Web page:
Students compete in debate on about freedom of expression
April 22, 2022
On April 7, a debate competition revolving around whether or not the University of Wisconsin-River Falls should adopt the “Chicago Statement” on Freedom of Expression was held on campus in the University Center.
The debate featured three teams, two of which argued against the adoption of the “Chicago Statement” on Freedom of Expression, and one of which argued for it, and two rounds of debate. The “Chicago Statement” is an overarching stance by the University of Chicago that affirms its commitment to uninhibited freedom of expression for their community. The statement speaks against things like “trigger warnings,” intellectual safe spaces, and the prohibition of speakers deemed controversial, arguing that those measures prevent students from exposure to ideas and perspectives that differ from their own, thereby acting as forms of censorship.
Due to the number of teams, the team arguing for the resolution took to the stand twice to face off against both of the con “Chicago Statement” teams. Teams were composed of two to three students, with both of the pro teams having three students, while the con team had two. Each round kicked off with the opening statements from both teams, a cross-examination period, followed by the closing statements. All competitors received $100 for participating, the second-place team was awarded $500, and the top prize for the winning team was $1,000. The winning team, which argued against the adoption of the “Chicago Statement, was made up of Anya Getschel, Ryan Arthur, and Blake Buchholz, all of whom represented the Forensics Club of Hudson High School. It is important to note that those arguing for or against the proposition are not necessarily for or against it.
The judges for the competition were Communications Studies Program Director and Associate Professor Grace Coggio and Communication and Media Studies Department Chair and Professor Jennifer Willis-Rivera. The teams’ arguments were evaluated on the strength of their opening statements, cross-examination/rebuttal, and their closing statements.
For the opening statements, the judges were looking for a clear thesis, adequate support of any claims that were made, and an effective public speaking presence. During the cross-examination stage of the debate, the teams were evaluated on the astuteness of their questions as they harkened back to points made by their opposition and the soundness they displayed in their rebuttals. Etiquette was also an important metric weighed by the judges throughout the debate, meaning that the speakers were expected to politely and actively listen to their opposition before taking their turn, especially during the rebuttal period.
Speakers’ closing statements were scored, in part, based on the depth and cohesiveness of any references they made back to their opposition in order to show an understanding of the dissenting stance. Finally, the effectiveness of the final pitch, or closing argument, presented in a team’s closing statement is factored into the judge’s scoring tally.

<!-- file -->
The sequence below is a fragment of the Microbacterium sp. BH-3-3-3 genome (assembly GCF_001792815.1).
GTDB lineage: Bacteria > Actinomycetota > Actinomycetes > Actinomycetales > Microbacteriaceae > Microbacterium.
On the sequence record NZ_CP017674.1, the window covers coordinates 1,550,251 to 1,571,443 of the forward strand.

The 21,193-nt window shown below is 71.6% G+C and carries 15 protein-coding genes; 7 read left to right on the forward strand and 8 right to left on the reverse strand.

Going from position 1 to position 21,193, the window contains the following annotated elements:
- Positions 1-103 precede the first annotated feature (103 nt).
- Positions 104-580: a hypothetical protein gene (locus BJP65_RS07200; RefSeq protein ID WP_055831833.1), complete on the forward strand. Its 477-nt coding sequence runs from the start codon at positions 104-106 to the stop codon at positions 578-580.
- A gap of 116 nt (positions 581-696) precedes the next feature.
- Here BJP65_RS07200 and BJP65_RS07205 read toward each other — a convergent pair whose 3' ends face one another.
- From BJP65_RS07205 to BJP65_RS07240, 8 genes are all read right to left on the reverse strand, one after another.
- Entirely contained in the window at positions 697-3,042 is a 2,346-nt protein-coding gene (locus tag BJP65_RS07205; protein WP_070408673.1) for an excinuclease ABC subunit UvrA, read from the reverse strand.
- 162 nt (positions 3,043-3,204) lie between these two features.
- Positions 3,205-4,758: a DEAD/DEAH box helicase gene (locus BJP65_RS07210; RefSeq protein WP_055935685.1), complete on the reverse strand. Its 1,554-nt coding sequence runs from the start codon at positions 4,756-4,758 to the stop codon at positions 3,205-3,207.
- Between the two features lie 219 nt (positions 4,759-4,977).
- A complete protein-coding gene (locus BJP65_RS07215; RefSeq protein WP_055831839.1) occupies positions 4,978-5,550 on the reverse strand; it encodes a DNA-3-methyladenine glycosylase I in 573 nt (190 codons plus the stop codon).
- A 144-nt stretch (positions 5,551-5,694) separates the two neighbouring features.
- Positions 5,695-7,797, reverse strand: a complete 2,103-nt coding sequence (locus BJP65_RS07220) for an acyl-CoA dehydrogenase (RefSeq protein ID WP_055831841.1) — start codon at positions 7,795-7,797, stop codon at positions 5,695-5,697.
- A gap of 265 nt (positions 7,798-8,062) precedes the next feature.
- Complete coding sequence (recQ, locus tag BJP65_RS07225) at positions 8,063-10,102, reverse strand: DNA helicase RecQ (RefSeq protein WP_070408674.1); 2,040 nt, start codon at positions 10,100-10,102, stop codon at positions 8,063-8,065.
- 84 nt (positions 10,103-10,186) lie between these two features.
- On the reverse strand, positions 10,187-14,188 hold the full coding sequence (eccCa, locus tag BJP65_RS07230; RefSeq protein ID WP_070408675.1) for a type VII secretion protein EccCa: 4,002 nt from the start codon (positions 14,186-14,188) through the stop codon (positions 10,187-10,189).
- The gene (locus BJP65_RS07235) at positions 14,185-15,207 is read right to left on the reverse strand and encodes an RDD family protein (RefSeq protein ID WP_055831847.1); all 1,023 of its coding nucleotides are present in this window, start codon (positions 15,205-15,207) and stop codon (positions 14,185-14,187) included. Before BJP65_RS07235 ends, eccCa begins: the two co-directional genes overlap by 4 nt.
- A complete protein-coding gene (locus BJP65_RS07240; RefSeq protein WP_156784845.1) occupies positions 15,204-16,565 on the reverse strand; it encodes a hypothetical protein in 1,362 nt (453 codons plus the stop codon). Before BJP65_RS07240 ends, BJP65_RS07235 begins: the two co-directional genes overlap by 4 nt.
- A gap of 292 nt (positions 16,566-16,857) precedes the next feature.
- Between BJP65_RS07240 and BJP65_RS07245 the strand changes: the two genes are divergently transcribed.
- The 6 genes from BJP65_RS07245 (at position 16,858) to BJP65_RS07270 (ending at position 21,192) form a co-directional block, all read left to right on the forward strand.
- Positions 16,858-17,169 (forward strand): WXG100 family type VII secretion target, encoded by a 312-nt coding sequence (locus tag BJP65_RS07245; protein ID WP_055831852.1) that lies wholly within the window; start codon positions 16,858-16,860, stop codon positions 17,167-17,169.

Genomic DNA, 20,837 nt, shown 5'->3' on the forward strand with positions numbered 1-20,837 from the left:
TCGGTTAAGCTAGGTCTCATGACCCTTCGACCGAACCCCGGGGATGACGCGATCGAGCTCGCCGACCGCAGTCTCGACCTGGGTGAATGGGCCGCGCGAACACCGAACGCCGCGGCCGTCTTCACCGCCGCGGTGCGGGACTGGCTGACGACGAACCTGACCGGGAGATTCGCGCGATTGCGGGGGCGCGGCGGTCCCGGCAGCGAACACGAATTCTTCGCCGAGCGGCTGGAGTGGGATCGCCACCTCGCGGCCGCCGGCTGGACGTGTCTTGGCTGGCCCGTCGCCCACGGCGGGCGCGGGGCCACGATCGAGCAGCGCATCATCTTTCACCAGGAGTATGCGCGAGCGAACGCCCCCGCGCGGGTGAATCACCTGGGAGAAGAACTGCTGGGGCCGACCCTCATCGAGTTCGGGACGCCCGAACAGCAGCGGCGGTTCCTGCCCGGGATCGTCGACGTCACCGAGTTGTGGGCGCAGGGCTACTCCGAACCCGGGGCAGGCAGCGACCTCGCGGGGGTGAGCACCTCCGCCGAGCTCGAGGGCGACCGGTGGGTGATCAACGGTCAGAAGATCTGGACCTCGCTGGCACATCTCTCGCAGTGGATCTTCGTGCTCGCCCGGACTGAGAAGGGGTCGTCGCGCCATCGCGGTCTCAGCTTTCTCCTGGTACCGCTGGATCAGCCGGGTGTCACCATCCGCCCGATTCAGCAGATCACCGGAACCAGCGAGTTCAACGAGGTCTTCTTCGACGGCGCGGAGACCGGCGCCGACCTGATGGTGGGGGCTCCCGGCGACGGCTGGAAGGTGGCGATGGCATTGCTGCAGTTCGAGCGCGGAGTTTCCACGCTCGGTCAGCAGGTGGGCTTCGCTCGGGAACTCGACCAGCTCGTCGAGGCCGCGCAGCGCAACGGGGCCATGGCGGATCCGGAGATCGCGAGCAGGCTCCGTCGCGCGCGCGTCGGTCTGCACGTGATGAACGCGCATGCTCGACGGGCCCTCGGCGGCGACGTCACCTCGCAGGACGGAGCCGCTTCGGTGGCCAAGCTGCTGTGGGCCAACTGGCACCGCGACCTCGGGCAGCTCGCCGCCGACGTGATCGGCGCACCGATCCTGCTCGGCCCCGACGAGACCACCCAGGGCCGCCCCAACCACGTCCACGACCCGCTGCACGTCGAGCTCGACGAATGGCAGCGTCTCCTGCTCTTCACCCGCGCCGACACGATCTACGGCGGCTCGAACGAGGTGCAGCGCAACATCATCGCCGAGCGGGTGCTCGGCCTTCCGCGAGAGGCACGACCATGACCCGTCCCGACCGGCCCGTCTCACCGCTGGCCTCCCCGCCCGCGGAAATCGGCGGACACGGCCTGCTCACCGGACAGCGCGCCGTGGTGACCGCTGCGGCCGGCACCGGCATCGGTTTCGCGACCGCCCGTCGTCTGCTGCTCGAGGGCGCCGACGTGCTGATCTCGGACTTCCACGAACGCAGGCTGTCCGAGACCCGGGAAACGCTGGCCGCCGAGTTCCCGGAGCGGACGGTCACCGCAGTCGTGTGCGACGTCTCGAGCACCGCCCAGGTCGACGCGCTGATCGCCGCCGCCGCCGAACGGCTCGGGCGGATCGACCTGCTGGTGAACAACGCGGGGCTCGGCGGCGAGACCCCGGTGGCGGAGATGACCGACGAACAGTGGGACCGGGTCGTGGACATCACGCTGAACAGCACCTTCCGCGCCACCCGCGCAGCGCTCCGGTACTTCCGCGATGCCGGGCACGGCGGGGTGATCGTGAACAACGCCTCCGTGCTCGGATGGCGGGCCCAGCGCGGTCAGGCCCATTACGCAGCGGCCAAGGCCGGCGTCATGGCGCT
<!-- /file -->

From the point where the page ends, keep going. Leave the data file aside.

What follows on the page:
College of Business and Economics Professor Brian Huffman put this debate on by administering a civil liberties grant, and he also served as the moderator. Huffman drew inspiration for the debate and its structure from the Oxford Union, which is a debating society in Oxford, England that draws most of its membership from the University of Oxford. Huffman sees the ability of, and opportunity for, one to argue their point of view as paramount attributes for college students in their progression.
“You have universities that have given up on freedom of speech, and I wanted to give students an opportunity to debate and make sure their minds still work,” said Huffman.
Huffman selected the “Chicago Statement” on Freedom of Expression as the topic for the debate because he wanted students to explore and assess the current state of freedom of expression in academia. He feels like people are objecting to controversy too often in today’s society, and he is a firm believer that instead of turning away from controversial subject matter, people should confront it and immerse themselves in the surrounding discourse. Picking a more black and white topic may not have evoked any meaningful takeaways.
“I could have a debate on if the sky was blue, and everyone would join the pro team,” said Huffman.
This debate competition was supposed to take place last year, but COVID-19 did what it has done best and completely disrupted the event. Going forward, Huffman wishes for the debate competition to become an annual affair on campus and would like to see much more participation from students. One of Huffman’s favorite quotes comes from Oscar Wilde and it explains why he is putting an emphasis on setting the stage for debates at UWRF: “Whenever people agree with me I always feel I must be wrong.”